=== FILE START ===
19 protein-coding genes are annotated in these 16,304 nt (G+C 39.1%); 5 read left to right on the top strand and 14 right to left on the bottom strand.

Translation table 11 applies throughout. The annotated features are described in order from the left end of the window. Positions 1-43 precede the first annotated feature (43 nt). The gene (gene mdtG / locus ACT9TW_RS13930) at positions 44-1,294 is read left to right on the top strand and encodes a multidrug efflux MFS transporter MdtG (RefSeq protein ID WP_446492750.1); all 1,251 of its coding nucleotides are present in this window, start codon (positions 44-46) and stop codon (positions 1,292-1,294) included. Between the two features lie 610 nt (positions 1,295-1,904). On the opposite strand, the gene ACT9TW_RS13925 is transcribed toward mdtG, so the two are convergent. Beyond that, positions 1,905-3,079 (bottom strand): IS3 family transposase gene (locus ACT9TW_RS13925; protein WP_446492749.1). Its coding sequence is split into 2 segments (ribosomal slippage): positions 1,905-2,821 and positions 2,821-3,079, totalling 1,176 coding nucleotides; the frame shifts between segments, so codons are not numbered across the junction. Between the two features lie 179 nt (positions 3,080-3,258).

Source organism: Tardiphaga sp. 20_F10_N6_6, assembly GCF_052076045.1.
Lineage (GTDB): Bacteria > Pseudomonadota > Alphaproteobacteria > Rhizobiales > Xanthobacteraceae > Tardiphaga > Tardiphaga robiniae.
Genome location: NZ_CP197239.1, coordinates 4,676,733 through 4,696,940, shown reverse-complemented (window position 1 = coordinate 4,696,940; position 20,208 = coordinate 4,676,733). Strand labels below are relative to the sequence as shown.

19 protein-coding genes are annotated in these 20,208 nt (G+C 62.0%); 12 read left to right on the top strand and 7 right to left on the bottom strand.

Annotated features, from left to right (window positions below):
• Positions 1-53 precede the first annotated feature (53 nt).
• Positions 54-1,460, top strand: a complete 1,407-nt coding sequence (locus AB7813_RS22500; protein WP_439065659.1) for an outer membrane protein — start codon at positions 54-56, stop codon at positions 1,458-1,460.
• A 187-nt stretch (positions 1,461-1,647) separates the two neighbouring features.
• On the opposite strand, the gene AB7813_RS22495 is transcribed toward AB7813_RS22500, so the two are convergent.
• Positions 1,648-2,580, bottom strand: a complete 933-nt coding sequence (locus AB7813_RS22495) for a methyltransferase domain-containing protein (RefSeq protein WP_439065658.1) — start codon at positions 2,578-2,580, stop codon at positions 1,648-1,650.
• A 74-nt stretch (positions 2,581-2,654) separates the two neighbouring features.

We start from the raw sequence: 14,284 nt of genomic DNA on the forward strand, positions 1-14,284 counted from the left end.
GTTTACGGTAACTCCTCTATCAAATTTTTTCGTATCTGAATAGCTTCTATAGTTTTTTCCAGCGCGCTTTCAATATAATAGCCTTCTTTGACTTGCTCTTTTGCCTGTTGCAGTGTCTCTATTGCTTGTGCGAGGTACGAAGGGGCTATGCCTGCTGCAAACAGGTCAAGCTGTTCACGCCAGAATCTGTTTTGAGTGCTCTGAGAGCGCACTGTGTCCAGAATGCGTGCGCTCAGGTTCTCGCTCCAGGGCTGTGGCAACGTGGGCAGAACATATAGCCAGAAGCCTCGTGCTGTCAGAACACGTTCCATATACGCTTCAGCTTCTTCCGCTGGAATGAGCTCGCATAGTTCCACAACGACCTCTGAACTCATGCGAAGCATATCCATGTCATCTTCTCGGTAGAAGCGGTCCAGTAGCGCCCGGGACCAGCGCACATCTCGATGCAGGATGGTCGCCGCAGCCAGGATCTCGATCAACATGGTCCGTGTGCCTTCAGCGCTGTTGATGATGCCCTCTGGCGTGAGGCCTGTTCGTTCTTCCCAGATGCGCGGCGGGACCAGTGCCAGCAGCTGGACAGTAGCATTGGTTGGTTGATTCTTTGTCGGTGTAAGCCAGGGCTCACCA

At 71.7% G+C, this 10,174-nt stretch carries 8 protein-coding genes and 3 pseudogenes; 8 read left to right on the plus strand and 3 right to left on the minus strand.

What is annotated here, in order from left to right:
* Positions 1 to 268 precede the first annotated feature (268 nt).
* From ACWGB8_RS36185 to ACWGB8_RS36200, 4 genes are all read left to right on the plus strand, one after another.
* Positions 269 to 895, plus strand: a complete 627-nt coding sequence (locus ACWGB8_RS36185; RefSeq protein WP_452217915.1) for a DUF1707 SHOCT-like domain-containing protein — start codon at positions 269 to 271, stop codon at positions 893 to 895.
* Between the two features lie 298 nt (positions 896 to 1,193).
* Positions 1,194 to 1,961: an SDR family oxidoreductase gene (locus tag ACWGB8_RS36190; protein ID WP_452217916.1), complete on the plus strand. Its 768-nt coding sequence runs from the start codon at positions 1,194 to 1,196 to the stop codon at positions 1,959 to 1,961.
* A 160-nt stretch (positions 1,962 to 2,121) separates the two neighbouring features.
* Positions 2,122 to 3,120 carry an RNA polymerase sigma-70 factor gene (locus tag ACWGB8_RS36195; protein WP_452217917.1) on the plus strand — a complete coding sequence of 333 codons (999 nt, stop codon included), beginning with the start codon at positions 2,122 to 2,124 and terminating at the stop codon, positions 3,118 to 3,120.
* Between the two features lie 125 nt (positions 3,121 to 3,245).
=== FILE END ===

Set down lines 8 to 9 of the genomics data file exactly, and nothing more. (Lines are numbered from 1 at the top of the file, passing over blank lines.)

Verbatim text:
• Positions 1-53 precede the first annotated feature (53 nt).
• Positions 54-1,460, top strand: a complete 1,407-nt coding sequence (locus AB7813_RS22500; protein WP_439065659.1) for an outer membrane protein — start codon at positions 54-56, stop codon at positions 1,458-1,460.